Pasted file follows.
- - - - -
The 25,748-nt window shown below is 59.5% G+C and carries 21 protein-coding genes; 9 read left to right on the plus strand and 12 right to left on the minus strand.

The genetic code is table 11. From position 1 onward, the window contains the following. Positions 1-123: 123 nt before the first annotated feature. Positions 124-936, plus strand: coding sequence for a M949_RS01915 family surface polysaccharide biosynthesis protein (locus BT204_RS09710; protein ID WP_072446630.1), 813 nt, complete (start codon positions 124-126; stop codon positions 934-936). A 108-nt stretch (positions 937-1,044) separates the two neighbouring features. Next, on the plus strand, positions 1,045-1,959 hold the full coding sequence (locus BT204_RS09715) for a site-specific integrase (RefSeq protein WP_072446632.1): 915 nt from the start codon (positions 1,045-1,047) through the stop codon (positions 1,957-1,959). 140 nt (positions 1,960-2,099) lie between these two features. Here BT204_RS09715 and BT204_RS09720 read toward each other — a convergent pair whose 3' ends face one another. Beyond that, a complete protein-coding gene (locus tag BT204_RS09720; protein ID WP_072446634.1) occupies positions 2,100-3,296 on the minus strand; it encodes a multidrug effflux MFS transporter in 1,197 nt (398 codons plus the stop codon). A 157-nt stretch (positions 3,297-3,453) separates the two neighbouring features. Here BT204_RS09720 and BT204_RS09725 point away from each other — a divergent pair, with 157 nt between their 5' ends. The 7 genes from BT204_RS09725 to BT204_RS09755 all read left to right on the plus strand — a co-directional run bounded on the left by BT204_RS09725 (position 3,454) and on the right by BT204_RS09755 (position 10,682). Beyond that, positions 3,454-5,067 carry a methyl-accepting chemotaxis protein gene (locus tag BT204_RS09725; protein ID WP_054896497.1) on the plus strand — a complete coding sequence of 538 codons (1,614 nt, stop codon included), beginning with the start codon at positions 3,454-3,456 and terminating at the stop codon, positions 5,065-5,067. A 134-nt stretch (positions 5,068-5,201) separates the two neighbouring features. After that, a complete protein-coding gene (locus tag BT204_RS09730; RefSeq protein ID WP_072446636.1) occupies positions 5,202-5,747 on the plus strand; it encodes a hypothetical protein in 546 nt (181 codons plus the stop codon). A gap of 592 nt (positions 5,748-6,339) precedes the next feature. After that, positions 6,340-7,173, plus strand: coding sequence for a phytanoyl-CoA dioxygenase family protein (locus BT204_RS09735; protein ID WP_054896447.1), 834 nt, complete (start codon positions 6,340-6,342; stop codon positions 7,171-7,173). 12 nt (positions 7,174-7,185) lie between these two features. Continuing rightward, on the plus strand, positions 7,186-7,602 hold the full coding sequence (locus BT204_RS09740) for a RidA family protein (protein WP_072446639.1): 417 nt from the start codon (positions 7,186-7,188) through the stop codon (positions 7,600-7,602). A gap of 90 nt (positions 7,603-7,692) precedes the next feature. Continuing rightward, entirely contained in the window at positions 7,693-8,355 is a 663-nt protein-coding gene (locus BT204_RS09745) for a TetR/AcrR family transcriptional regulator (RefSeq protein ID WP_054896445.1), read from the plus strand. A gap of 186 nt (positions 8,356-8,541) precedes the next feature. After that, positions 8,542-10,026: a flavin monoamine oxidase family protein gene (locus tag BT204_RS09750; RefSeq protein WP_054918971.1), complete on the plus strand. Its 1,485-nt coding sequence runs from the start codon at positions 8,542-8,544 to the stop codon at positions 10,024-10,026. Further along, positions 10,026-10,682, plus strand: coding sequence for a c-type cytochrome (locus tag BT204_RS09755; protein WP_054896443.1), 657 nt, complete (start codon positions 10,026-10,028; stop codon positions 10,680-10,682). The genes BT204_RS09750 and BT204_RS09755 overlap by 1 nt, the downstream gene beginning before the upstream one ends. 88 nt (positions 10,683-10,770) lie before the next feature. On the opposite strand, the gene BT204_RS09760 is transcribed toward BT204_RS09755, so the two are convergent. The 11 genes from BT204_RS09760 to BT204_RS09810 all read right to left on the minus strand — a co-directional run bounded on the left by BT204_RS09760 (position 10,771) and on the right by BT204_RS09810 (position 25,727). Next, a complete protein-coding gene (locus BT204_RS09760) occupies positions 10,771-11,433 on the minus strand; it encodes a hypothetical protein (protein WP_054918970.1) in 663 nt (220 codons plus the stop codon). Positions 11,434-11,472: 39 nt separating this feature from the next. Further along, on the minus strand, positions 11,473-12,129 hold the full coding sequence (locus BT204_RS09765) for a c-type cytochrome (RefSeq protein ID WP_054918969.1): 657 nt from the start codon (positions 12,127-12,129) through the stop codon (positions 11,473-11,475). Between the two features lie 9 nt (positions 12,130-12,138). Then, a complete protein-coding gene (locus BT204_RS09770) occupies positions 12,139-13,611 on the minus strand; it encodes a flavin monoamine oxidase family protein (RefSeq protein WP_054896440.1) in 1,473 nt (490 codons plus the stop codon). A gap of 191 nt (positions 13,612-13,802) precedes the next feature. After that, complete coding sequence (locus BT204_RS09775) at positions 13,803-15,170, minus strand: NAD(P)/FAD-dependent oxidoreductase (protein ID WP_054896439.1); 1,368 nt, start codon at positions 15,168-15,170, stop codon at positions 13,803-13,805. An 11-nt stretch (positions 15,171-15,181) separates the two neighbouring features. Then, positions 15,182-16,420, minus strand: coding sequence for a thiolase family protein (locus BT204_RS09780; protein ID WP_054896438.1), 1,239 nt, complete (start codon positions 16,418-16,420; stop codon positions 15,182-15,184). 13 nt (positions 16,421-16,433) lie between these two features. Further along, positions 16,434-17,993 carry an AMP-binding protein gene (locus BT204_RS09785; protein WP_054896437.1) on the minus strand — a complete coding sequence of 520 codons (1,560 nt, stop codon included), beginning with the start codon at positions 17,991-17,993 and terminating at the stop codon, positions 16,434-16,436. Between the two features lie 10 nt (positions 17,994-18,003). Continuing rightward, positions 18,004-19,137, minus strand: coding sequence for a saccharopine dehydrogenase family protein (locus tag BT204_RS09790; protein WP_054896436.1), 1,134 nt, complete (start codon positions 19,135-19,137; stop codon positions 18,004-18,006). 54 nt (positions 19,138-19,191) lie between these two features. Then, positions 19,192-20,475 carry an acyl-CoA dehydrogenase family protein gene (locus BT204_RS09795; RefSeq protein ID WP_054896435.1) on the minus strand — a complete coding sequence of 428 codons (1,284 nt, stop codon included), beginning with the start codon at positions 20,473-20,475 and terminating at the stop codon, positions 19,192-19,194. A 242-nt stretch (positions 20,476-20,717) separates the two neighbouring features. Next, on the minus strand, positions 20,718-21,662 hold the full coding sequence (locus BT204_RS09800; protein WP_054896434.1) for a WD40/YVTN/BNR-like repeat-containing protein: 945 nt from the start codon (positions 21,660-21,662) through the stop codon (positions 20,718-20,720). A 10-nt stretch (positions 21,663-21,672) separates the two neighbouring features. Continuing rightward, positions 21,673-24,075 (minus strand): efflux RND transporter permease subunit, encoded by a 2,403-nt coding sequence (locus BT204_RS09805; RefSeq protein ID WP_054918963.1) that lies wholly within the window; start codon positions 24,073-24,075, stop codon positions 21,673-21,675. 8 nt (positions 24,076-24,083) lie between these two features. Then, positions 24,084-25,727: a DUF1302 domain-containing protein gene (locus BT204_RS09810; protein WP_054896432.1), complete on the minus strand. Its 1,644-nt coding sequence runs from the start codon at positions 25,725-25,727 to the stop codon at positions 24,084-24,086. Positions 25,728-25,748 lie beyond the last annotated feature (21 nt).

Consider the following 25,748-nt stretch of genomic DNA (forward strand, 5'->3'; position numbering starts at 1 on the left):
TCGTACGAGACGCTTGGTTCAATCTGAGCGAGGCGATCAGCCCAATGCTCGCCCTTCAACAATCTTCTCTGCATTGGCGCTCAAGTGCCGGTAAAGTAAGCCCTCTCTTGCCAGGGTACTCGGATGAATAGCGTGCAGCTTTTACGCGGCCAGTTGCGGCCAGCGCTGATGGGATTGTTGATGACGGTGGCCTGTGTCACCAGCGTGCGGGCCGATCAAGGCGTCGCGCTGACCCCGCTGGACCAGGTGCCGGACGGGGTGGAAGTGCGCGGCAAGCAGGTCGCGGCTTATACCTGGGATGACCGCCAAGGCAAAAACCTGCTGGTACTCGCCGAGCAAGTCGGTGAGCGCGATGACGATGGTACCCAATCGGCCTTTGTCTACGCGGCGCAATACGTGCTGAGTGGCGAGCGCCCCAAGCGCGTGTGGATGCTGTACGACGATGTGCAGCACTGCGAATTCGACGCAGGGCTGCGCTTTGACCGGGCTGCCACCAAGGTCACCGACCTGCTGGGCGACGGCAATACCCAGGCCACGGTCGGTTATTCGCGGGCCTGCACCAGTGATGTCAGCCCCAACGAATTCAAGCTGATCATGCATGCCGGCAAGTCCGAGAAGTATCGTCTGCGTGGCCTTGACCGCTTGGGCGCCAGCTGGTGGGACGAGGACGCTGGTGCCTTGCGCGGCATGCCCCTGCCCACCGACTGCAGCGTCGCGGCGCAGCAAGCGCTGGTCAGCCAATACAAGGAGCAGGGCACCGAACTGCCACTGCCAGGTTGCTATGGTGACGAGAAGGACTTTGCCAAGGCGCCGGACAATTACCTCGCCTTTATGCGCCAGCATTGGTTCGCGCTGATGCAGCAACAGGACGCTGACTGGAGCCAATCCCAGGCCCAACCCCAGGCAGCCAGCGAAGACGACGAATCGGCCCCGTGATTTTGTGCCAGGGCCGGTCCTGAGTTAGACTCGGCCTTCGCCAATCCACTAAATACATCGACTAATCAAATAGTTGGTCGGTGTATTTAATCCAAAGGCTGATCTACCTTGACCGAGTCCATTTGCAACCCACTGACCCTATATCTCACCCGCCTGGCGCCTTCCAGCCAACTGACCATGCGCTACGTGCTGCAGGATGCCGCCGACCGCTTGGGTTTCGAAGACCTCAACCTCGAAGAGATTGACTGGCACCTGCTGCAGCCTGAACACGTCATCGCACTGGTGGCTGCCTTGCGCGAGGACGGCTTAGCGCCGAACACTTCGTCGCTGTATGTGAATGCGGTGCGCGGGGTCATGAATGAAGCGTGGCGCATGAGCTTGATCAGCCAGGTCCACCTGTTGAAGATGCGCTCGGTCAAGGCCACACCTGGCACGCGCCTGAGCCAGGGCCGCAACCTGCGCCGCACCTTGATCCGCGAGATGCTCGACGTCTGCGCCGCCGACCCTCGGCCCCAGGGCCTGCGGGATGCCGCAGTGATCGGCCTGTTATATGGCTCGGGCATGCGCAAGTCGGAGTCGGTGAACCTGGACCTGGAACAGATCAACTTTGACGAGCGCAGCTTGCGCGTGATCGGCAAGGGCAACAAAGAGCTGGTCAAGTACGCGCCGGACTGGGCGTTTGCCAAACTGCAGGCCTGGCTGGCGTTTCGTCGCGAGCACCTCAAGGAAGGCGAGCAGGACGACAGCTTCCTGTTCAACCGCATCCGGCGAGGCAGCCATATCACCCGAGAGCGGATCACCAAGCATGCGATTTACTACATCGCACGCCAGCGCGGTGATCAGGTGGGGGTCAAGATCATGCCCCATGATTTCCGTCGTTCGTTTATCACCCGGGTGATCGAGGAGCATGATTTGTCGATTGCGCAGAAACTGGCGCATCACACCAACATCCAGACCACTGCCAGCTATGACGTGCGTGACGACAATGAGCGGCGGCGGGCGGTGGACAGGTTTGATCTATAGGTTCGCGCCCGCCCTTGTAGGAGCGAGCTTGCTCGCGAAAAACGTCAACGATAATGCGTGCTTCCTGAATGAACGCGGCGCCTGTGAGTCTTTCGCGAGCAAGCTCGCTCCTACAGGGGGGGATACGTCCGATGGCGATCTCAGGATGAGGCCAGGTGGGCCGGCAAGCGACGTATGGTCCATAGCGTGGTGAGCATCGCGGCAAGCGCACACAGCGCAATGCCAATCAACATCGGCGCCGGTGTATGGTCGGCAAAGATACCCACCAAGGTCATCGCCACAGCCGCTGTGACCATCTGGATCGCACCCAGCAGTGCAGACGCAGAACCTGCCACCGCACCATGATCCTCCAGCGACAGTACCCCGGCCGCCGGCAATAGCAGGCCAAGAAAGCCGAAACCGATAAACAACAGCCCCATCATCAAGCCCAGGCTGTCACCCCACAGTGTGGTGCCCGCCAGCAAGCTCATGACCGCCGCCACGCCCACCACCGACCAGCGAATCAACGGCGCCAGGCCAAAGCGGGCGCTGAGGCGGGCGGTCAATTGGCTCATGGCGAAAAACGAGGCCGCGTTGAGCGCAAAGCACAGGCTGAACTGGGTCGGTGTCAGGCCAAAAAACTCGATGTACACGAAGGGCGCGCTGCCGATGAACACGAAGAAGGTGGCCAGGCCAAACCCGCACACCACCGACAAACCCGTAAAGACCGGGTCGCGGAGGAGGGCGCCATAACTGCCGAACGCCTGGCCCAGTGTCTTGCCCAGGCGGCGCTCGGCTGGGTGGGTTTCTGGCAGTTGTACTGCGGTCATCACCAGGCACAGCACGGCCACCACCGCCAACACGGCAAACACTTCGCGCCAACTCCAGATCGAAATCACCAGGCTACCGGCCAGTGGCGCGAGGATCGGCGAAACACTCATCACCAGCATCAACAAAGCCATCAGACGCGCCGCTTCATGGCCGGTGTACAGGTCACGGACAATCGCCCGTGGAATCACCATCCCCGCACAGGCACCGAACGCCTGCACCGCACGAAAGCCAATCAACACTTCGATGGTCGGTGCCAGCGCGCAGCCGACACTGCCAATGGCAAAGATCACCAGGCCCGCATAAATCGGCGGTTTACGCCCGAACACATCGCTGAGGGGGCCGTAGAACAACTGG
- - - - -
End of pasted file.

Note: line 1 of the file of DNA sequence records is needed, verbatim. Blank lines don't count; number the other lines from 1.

The 25,748-nt window shown below is 59.5% G+C and carries 21 protein-coding genes; 9 read left to right on the plus strand and 12 right to left on the minus strand.